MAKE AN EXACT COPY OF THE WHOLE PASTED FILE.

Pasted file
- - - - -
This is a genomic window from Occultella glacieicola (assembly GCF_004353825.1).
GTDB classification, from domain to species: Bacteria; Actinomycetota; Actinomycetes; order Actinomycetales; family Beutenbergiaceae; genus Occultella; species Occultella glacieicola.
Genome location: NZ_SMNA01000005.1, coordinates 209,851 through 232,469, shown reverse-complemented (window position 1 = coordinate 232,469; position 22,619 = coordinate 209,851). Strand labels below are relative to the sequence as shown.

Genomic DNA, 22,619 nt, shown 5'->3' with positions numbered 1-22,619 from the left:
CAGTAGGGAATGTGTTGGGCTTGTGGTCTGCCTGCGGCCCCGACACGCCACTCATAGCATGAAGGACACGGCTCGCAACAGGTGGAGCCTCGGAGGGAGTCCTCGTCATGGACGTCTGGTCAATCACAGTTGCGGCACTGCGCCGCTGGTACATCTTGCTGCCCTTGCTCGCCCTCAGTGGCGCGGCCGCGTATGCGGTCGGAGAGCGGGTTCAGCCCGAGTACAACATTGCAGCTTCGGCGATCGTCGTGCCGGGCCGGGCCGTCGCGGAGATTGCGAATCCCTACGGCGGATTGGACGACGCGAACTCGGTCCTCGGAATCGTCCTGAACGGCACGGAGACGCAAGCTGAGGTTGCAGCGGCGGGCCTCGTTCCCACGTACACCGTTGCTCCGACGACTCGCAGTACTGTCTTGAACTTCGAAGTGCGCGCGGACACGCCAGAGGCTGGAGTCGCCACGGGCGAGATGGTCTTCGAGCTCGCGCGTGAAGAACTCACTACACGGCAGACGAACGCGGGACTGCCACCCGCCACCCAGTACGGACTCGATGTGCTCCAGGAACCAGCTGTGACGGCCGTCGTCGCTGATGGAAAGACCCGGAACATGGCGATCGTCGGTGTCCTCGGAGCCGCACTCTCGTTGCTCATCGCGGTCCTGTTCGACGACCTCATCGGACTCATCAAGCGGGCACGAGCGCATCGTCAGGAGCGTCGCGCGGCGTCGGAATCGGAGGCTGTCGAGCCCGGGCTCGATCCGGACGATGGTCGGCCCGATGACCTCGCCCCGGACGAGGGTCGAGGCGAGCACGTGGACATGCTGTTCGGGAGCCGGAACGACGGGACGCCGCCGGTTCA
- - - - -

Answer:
This is a genomic window from Occultella glacieicola (assembly GCF_004353825.1).
GTDB classification, from domain to species: Bacteria; Actinomycetota; Actinomycetes; order Actinomycetales; family Beutenbergiaceae; genus Occultella; species Occultella glacieicola.
Genome location: NZ_SMNA01000005.1, coordinates 209,851 through 232,469, shown reverse-complemented (window position 1 = coordinate 232,469; position 22,619 = coordinate 209,851). Strand labels below are relative to the sequence as shown.

Genomic DNA, 22,619 nt, shown 5'->3' with positions numbered 1-22,619 from the left:
CAGTAGGGAATGTGTTGGGCTTGTGGTCTGCCTGCGGCCCCGACACGCCACTCATAGCATGAAGGACACGGCTCGCAACAGGTGGAGCCTCGGAGGGAGTCCTCGTCATGGACGTCTGGTCAATCACAGTTGCGGCACTGCGCCGCTGGTACATCTTGCTGCCCTTGCTCGCCCTCAGTGGCGCGGCCGCGTATGCGGTCGGAGAGCGGGTTCAGCCCGAGTACAACATTGCAGCTTCGGCGATCGTCGTGCCGGGCCGGGCCGTCGCGGAGATTGCGAATCCCTACGGCGGATTGGACGACGCGAACTCGGTCCTCGGAATCGTCCTGAACGGCACGGAGACGCAAGCTGAGGTTGCAGCGGCGGGCCTCGTTCCCACGTACACCGTTGCTCCGACGACTCGCAGTACTGTCTTGAACTTCGAAGTGCGCGCGGACACGCCAGAGGCTGGAGTCGCCACGGGCGAGATGGTCTTCGAGCTCGCGCGTGAAGAACTCACTACACGGCAGACGAACGCGGGACTGCCACCCGCCACCCAGTACGGACTCGATGTGCTCCAGGAACCAGCTGTGACGGCCGTCGTCGCTGATGGAAAGACCCGGAACATGGCGATCGTCGGTGTCCTCGGAGCCGCACTCTCGTTGCTCATCGCGGTCCTGTTCGACGACCTCATCGGACTCATCAAGCGGGCACGAGCGCATCGTCAGGAGCGTCGCGCGGCGTCGGAATCGGAGGCTGTCGAGCCCGGGCTCGATCCGGACGATGGTCGGCCCGATGACCTCGCCCCGGACGAGGGTCGAGGCGAGCACGTGGACATGCTGTTCGGGAGCCGGAACGACGGGACGCCGCCGGTTCA